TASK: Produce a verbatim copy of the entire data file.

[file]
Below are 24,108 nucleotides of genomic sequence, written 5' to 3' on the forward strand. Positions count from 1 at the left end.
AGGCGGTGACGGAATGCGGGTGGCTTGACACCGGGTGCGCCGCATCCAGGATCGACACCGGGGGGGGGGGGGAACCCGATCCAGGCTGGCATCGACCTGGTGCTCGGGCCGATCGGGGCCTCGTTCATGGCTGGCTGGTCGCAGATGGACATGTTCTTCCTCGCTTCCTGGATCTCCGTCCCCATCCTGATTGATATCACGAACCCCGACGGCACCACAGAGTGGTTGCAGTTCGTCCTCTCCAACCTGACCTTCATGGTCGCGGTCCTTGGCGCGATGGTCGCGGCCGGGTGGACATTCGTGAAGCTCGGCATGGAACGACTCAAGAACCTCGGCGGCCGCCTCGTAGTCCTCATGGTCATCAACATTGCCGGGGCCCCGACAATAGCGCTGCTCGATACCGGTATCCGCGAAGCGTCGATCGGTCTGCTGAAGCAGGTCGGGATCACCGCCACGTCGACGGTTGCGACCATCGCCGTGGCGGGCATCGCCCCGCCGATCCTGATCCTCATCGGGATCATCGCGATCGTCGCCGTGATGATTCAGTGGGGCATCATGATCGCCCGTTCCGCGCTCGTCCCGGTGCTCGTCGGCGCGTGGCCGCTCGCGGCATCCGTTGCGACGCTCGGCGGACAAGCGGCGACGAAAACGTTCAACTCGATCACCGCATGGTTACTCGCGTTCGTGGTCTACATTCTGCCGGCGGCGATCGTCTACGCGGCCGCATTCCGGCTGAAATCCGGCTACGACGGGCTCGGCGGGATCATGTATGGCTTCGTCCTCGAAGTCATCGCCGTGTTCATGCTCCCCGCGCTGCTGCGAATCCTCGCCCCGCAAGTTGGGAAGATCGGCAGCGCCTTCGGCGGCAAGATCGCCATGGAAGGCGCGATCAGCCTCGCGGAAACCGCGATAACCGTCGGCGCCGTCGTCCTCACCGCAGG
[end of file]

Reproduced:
Below are 24,108 nucleotides of genomic sequence, written 5' to 3' on the forward strand. Positions count from 1 at the left end.
AGGCGGTGACGGAATGCGGGTGGCTTGACACCGGGTGCGCCGCATCCAGGATCGACACCGGGGGGGGGGGGGAACCCGATCCAGGCTGGCATCGACCTGGTGCTCGGGCCGATCGGGGCCTCGTTCATGGCTGGCTGGTCGCAGATGGACATGTTCTTCCTCGCTTCCTGGATCTCCGTCCCCATCCTGATTGATATCACGAACCCCGACGGCACCACAGAGTGGTTGCAGTTCGTCCTCTCCAACCTGACCTTCATGGTCGCGGTCCTTGGCGCGATGGTCGCGGCCGGGTGGACATTCGTGAAGCTCGGCATGGAACGACTCAAGAACCTCGGCGGCCGCCTCGTAGTCCTCATGGTCATCAACATTGCCGGGGCCCCGACAATAGCGCTGCTCGATACCGGTATCCGCGAAGCGTCGATCGGTCTGCTGAAGCAGGTCGGGATCACCGCCACGTCGACGGTTGCGACCATCGCCGTGGCGGGCATCGCCCCGCCGATCCTGATCCTCATCGGGATCATCGCGATCGTCGCCGTGATGATTCAGTGGGGCATCATGATCGCCCGTTCCGCGCTCGTCCCGGTGCTCGTCGGCGCGTGGCCGCTCGCGGCATCCGTTGCGACGCTCGGCGGACAAGCGGCGACGAAAACGTTCAACTCGATCACCGCATGGTTACTCGCGTTCGTGGTCTACATTCTGCCGGCGGCGATCGTCTACGCGGCCGCATTCCGGCTGAAATCCGGCTACGACGGGCTCGGCGGGATCATGTATGGCTTCGTCCTCGAAGTCATCGCCGTGTTCATGCTCCCCGCGCTGCTGCGAATCCTCGCCCCGCAAGTTGGGAAGATCGGCAGCGCCTTCGGCGGCAAGATCGCCATGGAAGGCGCGATCAGCCTCGCGGAAACCGCGATAACCGTCGGCGCCGTCGTCCTCACCGCAGG